Some new and many, many old fractured bone tumors ravaged my knees, shoulder and ribs. Of particular concern was my left wrist. Another surgery was scheduled; the result did not go as well as all had hoped. Although always able to work back to the varsity level after previous surgeries, the cumulative damage by this point was insurmountable. Physically, wrestling was gone, and with it, I feared so was what made me special. Not whole, or included, but special in a different or good way — something I was good at performing.
My high school’s Community and Multicultural Development Office (CAMD) — the external embodiment of all the internal love and peace I felt when I came out — spurred my interest in activism. There I found a new mat to spar on — one of social justice.
Much of the time that I had once spent physically training was now spent organizing forums on topics surrounding ableism and queerness. Social justice conferences became monthly occurrences and I was selected by the faculty and administration to lead a mandatory seminar for sophomore students on topics of identity.
While fulfilled in this new role, I still longed for some type of ambitious physical exertion. Competitors find it hard to leave competition. With my left wrist still (forever) an issue, I focused on sports where I could better use my more dominant and sturdier right side.
After a few years practicing, and without expectation, I tried out for my former college’s tennis team. To my surprise, I was awarded a varsity spot playing fifth singles and second doubles on a team that finished fourth at the NJCAA National Tournament. Now at Cornell University, I am on the varsity table tennis team.
With each new evolution of myself as an athlete, I have enjoyed team camaraderie without my sexuality or disability being a concern. Often showing up to practice or warming up for a match in my “Be True” gear, I am greeted by teammates or opponents warmly, with inquiries into where to find the apparel themselves. The fears I had as a closeted, pathetically awful wrestler in middle school seem so distant, and yet I remember them — the panic and isolation — that I felt so acutely.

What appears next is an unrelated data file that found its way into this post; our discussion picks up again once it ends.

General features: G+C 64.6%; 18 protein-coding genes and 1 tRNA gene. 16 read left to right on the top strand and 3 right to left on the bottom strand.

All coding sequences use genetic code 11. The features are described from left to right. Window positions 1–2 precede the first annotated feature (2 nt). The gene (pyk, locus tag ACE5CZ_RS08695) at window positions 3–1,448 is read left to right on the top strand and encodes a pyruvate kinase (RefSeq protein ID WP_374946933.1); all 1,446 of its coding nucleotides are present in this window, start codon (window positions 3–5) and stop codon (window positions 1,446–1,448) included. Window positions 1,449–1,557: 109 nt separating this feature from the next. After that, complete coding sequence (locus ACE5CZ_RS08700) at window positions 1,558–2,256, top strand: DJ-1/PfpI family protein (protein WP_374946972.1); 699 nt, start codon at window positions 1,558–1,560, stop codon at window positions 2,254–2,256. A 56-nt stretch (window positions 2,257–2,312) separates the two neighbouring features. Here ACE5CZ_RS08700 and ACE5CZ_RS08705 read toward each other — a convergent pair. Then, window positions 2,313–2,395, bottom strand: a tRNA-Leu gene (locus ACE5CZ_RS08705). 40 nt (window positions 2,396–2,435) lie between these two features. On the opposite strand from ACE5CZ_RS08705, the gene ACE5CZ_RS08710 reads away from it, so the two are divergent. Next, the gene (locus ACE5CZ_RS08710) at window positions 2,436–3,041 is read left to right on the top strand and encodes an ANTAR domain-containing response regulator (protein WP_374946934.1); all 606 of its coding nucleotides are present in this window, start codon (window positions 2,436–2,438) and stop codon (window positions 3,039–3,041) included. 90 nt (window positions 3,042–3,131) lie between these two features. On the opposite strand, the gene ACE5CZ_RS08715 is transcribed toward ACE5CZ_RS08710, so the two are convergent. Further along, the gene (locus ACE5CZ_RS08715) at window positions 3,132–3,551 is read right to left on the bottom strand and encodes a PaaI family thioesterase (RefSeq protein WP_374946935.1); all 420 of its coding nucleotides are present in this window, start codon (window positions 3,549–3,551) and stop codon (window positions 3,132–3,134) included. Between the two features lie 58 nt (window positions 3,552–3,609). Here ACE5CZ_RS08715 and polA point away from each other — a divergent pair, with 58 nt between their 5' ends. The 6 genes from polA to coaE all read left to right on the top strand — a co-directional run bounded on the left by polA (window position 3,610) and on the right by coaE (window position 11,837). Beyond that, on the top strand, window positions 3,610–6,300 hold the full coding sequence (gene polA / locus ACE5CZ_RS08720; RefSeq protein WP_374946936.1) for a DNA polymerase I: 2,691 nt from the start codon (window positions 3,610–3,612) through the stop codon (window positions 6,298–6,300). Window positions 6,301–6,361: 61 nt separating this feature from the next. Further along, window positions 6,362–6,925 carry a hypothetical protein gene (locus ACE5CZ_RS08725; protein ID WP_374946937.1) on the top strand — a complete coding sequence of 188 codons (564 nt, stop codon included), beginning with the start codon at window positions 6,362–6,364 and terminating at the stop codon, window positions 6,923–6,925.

Brotherhood is more than team membership, more than fraternity, more than fellowship — it is cooperation in making the lives of each other better.
We do not need to be completely like-minded and life-similar individuals — or on the same sports teams — to create a close-knit community built from kindness and mutual respect. Opportunities for inclusion abound, and that is why I am telling my story.
There are not many LGBT people with visible and invisible disabilities comfortable in discussing that aspect of them, let alone those also in athletics. I hope this platform reaches other LGBT people with disabilities — in and out of sports — to show them that they are valid and they are not alone. A sense of belonging is a powerful thing.
Bennett Sherr is a sophomore at Cornell University studying Industrial and Labor Relations with a minor in LGBT Studies. He is a member of Cornell’s Varsity Table Tennis Team. He works with numerous organizations, such as the Trevor Project where he is a member of the National Youth Ambassador Council. Bennett can be reached on Instagram @beanieb99 or via email at email@example.com.
As for his health, Bennett has been extremely lucky to have not yet developed any malignant tumors. Given their location on the growth plates, all of the benign tumors from the MHE stopped growing when he did. There is a potential for them to become cancerous, but the chances are slim (some estimates say about 5% to 10% of MHE patients will develop some form of sarcoma in their lifetime).
Story editor: Jim Buzinski